Finding my way home: an Aussie woman's journey to reconnect with her past
- Lived, worked and studied in Wales
- Melbourne, Australia
It started with a mid-life crisis. On approaching a significant birthday (let’s not be specific), I realised I’d always wanted to write a novel. I’d never written a novel before, mind. But I loved history, and moving to Australia had been the defining event of my childhood. So why not make it an Aussie immigration novel? Dad was born in England but Mum was Welsh. Almost as an afterthought, I threw a Welsh couple into my fictional group of migrants. Looking back, I am struck by how casually the decision was made.
It has changed my life in so many ways.
I knew nothing about Wales, beyond the history of coal mining (mum was from South Wales) and that Wales played rugby. I also knew Welsh people spoke a different language. I wanted my Welsh couple to be an agent of change in the life of my young main character. But rugby wasn’t invented in 1841 and, even if I could have invented a scenario in which a whole male voice choir emigrated en mass, I didn’t think she’d find it inspiring. Some initial research told me Wales also had a bardic tradition. I read the Mabinogion and a host of other Welsh fairy tales. My Welsh couple became storytellers. I enrolled for a term of Welsh classes, just to get a sense of the language.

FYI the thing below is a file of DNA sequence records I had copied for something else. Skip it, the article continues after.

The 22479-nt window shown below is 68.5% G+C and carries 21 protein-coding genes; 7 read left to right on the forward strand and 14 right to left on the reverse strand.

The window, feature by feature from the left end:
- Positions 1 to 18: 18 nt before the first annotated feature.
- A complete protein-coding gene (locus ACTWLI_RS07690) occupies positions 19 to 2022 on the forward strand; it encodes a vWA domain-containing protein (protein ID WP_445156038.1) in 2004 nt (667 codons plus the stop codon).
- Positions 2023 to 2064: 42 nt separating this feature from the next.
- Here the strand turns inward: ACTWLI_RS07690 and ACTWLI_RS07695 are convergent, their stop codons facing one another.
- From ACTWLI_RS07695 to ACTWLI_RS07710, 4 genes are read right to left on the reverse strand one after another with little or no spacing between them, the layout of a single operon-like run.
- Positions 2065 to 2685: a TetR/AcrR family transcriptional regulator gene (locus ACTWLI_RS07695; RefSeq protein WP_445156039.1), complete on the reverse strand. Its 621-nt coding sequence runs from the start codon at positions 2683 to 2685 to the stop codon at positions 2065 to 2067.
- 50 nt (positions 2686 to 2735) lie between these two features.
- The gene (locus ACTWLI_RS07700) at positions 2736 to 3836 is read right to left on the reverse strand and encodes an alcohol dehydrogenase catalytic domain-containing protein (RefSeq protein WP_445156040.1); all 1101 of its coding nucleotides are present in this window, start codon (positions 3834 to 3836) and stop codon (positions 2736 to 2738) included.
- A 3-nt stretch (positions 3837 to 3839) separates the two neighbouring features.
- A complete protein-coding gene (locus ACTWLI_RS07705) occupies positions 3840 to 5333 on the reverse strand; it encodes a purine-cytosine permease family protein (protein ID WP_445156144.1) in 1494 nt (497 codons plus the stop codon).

I had four children living at home in those days. I must admit being able to say, I’m off to my Welsh class, and walk out the door was part of the appeal. But I also found Welsh words strangely enticing. One term of classes turned into two, then three.
Before I knew it, Welsh class had become part of my life.
I didn’t ever expect to speak the language. I’d done Japanese at school and never progressed beyond the basics. But writing a novel with Welsh characters and learning the language were waking a hidden part of me, a part that I hadn’t not known existed.
I finished a first draft and got shortlisted for a manuscript development award. I also won a short story prize. Then disaster struck. Our youngest daughter began to work her way through a list of every parent’s worst fears. The running away, the self-harm, the dropping out of school and shoplifting had a terrible effect on my mental health. I couldn’t write. I could barely function. My husband insisted I take a break. We had loads of frequent flyers points.
Why not travel to the land of words and stories?
In preparation, a friend recommended I try 'Say Something in Welsh'. I felt so fragile. The idea of doing strange online language course terrified me. But I decided to try one lesson. Aran, the man on the podcast, was so kind and encouraging. He told me I was doing a great job, I would succeed. It was like rain on parched earth.
Five years of language learning fell into place.
I did Cwrs Haf in Aberystwyth, the following year. Whilst there, I met Veronica Calarco, an Aussie artist living in Wales. When Veronica set up Stiwdio Maelor, a residency studio for artists and writers, I became her first long-term volunteer.
I improved my Welsh, during my seven months in Wales and finished my novel, The Tides Between - an historical coming of age novel about fairy tales and facing the truth – which has recently been published Odyssey Books. It is an Aussie immigration novel, filled with Welsh fairy tales, that is set in the steerage compartment of an emigrant vessel, and somehow, through the process of its creation, I have found my way home.
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